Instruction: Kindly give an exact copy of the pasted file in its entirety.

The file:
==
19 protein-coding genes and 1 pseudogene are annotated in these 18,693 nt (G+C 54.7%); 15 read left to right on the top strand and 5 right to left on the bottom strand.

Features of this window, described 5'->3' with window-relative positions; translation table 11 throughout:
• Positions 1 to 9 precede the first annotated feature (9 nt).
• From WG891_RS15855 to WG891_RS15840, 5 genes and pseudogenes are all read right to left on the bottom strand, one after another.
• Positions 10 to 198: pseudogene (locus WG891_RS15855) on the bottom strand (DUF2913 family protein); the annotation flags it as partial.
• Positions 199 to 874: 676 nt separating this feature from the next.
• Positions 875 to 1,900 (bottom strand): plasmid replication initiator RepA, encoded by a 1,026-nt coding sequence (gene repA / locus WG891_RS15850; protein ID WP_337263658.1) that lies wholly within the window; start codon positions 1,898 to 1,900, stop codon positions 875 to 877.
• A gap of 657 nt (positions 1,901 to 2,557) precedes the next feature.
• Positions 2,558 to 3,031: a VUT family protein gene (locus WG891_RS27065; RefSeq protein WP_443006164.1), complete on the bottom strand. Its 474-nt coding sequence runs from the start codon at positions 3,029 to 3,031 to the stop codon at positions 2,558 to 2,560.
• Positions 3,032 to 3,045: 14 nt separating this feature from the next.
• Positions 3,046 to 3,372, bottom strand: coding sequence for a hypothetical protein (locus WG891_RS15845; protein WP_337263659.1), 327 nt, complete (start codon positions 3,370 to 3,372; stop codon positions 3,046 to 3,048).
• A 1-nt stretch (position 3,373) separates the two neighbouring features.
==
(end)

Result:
19 protein-coding genes and 1 pseudogene are annotated in these 18,693 nt (G+C 54.7%); 15 read left to right on the top strand and 5 right to left on the bottom strand.

Features of this window, described 5'->3' with window-relative positions; translation table 11 throughout:
• Positions 1 to 9 precede the first annotated feature (9 nt).
• From WG891_RS15855 to WG891_RS15840, 5 genes and pseudogenes are all read right to left on the bottom strand, one after another.
• Positions 10 to 198: pseudogene (locus WG891_RS15855) on the bottom strand (DUF2913 family protein); the annotation flags it as partial.
• Positions 199 to 874: 676 nt separating this feature from the next.
• Positions 875 to 1,900 (bottom strand): plasmid replication initiator RepA, encoded by a 1,026-nt coding sequence (gene repA / locus WG891_RS15850; protein ID WP_337263658.1) that lies wholly within the window; start codon positions 1,898 to 1,900, stop codon positions 875 to 877.
• A gap of 657 nt (positions 1,901 to 2,557) precedes the next feature.
• Positions 2,558 to 3,031: a VUT family protein gene (locus WG891_RS27065; RefSeq protein WP_443006164.1), complete on the bottom strand. Its 474-nt coding sequence runs from the start codon at positions 3,029 to 3,031 to the stop codon at positions 2,558 to 2,560.
• Positions 3,032 to 3,045: 14 nt separating this feature from the next.
• Positions 3,046 to 3,372, bottom strand: coding sequence for a hypothetical protein (locus WG891_RS15845; protein WP_337263659.1), 327 nt, complete (start codon positions 3,370 to 3,372; stop codon positions 3,046 to 3,048).
• A 1-nt stretch (position 3,373) separates the two neighbouring features.